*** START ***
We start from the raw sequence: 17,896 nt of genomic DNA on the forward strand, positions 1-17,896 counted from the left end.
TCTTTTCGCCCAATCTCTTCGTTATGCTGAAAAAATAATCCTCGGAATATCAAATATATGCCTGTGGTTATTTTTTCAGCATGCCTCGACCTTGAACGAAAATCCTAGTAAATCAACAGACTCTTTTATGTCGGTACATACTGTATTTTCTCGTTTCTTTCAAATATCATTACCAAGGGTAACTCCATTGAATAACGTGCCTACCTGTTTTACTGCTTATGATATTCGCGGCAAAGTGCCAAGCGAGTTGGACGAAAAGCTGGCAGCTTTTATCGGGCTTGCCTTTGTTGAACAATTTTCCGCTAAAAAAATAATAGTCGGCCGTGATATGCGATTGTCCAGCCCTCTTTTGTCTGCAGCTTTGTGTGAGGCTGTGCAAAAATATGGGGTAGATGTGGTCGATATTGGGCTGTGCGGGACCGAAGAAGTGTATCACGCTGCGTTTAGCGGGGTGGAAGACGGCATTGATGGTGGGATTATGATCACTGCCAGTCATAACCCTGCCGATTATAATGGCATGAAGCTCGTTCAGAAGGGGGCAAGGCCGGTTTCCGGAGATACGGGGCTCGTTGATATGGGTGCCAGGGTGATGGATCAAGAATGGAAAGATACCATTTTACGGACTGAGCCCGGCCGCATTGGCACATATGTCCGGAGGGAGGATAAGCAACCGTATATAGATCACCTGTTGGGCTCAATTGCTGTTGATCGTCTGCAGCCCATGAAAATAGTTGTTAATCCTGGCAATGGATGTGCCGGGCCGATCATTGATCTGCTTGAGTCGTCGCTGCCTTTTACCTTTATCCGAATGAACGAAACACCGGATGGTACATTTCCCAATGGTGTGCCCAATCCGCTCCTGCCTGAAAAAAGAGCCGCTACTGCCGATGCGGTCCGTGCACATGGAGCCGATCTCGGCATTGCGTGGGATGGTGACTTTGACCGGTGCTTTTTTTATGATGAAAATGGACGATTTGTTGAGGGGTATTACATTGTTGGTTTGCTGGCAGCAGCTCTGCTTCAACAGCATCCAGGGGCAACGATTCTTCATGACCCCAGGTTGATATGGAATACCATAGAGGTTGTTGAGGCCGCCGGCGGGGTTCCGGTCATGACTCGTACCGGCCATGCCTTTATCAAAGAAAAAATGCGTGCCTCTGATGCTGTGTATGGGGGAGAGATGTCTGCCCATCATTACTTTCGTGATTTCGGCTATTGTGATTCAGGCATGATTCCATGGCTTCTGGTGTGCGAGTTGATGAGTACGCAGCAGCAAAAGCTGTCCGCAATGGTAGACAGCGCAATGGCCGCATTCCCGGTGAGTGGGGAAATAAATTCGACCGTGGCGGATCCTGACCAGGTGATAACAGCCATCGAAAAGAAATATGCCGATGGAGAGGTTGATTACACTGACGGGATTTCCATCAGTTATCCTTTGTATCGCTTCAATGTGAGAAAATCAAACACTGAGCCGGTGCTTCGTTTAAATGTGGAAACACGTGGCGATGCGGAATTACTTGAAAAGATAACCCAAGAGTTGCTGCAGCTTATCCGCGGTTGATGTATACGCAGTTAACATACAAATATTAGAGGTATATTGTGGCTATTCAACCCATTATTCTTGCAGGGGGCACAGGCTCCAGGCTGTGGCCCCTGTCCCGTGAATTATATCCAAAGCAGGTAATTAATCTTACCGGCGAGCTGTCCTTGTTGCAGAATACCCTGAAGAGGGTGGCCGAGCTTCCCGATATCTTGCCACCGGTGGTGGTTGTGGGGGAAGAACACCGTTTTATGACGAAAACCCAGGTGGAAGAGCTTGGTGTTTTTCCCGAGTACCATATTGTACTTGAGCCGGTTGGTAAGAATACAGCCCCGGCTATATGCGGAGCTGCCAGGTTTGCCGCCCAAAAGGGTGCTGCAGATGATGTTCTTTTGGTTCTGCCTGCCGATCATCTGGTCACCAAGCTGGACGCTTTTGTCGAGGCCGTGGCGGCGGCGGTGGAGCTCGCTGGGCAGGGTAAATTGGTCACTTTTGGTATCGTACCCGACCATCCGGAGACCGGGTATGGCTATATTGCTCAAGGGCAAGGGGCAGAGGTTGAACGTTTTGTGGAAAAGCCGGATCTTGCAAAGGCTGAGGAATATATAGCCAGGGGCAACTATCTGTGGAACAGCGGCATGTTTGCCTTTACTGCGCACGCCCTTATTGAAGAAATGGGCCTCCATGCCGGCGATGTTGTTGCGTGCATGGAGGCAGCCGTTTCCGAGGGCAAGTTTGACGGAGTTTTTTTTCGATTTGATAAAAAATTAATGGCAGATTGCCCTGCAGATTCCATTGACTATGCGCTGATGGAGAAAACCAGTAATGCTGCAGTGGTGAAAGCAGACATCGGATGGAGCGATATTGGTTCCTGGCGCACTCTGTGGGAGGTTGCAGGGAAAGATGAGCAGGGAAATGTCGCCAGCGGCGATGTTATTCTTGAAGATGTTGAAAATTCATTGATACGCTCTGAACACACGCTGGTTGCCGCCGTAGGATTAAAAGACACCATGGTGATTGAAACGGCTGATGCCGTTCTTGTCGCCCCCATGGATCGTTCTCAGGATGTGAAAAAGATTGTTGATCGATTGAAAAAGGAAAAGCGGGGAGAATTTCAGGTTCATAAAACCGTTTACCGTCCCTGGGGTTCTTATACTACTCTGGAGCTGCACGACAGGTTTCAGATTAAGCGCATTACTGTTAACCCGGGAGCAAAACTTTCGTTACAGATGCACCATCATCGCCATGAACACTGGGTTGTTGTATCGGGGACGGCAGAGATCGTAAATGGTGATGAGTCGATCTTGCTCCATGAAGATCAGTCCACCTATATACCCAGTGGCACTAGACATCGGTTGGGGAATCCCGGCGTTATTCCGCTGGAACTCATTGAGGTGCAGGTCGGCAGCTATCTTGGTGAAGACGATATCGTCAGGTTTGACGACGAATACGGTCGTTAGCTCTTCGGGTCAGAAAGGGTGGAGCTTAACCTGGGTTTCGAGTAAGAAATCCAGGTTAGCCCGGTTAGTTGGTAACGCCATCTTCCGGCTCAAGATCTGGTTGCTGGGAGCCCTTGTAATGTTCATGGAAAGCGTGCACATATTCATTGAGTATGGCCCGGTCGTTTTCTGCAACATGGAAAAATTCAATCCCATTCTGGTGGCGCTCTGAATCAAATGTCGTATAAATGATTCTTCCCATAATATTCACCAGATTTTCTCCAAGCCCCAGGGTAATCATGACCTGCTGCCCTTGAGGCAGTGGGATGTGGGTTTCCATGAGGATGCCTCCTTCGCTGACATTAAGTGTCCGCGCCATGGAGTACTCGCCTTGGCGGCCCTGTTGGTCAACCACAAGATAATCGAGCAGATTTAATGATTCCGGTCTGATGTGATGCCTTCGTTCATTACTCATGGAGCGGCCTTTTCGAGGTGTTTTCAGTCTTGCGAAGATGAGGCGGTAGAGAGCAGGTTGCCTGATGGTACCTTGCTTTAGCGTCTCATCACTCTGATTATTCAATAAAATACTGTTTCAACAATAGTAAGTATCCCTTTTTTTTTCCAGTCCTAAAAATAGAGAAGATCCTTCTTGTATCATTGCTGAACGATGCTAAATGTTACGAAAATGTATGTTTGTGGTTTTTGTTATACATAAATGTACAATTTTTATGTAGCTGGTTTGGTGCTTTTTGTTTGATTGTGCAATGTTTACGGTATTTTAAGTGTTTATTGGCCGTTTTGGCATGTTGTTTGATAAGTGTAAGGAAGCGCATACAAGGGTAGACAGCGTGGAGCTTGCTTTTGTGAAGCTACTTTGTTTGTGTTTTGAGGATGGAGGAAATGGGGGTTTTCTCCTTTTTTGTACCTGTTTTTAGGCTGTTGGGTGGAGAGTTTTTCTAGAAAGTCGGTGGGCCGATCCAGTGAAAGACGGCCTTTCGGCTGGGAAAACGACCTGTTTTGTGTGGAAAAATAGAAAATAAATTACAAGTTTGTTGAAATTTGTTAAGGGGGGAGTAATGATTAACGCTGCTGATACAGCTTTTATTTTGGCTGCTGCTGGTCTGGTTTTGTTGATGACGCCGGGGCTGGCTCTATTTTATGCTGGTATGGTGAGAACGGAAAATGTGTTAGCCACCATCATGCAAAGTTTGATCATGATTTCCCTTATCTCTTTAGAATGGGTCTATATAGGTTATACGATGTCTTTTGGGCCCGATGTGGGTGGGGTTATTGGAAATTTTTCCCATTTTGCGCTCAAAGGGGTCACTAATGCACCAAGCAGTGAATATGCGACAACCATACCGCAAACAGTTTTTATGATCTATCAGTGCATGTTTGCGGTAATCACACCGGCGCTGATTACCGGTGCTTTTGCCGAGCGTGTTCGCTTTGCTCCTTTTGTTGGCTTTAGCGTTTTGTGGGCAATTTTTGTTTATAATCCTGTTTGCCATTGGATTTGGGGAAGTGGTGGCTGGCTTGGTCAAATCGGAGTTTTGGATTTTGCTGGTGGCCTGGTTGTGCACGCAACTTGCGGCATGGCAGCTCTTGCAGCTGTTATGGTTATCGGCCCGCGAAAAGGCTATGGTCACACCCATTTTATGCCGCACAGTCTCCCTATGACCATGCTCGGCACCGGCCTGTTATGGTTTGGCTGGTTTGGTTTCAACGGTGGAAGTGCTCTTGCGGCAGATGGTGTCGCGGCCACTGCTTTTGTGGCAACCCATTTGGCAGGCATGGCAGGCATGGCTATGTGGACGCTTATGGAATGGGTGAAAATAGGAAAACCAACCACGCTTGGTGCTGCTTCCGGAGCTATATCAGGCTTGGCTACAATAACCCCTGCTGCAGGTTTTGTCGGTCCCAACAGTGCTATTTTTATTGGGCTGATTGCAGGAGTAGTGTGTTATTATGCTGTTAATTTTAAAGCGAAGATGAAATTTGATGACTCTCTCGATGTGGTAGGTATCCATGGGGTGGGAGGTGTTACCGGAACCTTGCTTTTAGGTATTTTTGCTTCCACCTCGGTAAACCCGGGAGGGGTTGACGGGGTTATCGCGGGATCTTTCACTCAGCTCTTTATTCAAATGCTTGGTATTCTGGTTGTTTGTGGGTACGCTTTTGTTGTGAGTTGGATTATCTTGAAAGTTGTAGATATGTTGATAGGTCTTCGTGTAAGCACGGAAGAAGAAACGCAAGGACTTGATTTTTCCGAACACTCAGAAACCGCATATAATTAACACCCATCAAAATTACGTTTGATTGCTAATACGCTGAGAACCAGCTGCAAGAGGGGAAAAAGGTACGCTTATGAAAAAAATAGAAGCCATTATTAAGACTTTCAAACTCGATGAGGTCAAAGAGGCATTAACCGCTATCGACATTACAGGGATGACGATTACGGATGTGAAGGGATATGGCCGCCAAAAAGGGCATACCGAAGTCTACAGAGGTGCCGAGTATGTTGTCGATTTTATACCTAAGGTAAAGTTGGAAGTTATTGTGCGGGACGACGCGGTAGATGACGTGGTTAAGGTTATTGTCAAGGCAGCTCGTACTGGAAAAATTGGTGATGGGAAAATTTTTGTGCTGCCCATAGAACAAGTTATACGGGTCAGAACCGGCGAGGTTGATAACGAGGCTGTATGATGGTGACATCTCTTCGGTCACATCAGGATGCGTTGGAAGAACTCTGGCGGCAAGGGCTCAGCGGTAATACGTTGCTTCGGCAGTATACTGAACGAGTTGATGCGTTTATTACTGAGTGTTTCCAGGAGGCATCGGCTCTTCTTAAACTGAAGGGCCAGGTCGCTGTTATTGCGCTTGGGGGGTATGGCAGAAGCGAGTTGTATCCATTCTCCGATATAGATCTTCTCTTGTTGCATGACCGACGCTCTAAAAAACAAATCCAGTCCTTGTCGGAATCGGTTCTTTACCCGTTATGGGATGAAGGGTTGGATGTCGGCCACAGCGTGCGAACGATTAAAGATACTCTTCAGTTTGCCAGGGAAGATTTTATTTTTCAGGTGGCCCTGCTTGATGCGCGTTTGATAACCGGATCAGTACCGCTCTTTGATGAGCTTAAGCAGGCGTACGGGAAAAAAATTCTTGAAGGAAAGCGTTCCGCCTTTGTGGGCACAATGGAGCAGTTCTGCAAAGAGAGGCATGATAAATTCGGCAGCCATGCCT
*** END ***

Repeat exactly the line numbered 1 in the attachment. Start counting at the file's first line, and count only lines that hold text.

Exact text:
We start from the raw sequence: 17,896 nt of genomic DNA on the forward strand, positions 1-17,896 counted from the left end.